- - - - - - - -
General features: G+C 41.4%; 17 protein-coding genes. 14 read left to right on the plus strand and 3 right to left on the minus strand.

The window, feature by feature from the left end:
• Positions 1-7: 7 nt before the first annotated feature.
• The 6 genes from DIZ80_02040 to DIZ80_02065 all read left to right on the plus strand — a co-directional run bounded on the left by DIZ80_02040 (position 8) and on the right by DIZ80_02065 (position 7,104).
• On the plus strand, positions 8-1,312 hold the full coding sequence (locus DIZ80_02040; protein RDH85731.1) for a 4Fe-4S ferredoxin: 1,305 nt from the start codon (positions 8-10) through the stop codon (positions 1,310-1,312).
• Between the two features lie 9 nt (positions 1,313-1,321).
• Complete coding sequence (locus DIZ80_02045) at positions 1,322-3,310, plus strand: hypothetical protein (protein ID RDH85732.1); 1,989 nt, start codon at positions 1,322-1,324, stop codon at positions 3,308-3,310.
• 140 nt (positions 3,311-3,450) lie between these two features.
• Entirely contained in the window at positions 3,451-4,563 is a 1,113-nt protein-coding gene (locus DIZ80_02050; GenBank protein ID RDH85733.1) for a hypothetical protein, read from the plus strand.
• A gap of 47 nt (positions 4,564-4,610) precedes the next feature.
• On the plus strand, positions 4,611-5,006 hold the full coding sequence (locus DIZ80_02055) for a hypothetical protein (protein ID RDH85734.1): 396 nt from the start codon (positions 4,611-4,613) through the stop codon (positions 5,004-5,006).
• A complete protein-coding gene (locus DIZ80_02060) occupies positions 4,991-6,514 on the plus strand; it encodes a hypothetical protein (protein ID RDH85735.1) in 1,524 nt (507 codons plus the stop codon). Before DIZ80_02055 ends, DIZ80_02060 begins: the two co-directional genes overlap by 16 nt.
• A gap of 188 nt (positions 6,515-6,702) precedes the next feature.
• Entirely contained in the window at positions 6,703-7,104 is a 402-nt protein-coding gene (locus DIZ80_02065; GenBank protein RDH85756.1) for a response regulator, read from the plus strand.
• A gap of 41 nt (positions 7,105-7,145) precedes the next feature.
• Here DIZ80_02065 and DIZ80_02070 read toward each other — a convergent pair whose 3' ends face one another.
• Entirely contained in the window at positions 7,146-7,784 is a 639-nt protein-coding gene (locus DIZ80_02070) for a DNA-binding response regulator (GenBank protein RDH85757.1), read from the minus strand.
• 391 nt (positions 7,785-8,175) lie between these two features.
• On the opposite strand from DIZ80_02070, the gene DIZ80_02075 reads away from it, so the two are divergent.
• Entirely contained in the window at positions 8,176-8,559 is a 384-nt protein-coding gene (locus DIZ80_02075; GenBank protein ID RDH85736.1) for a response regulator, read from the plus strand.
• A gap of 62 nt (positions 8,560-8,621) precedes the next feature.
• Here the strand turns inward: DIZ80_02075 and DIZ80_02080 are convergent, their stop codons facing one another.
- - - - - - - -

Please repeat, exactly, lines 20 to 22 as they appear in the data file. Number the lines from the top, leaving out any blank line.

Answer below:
• Entirely contained in the window at positions 8,176-8,559 is a 384-nt protein-coding gene (locus DIZ80_02075; GenBank protein ID RDH85736.1) for a response regulator, read from the plus strand.
• A gap of 62 nt (positions 8,560-8,621) precedes the next feature.
• Here the strand turns inward: DIZ80_02075 and DIZ80_02080 are convergent, their stop codons facing one another.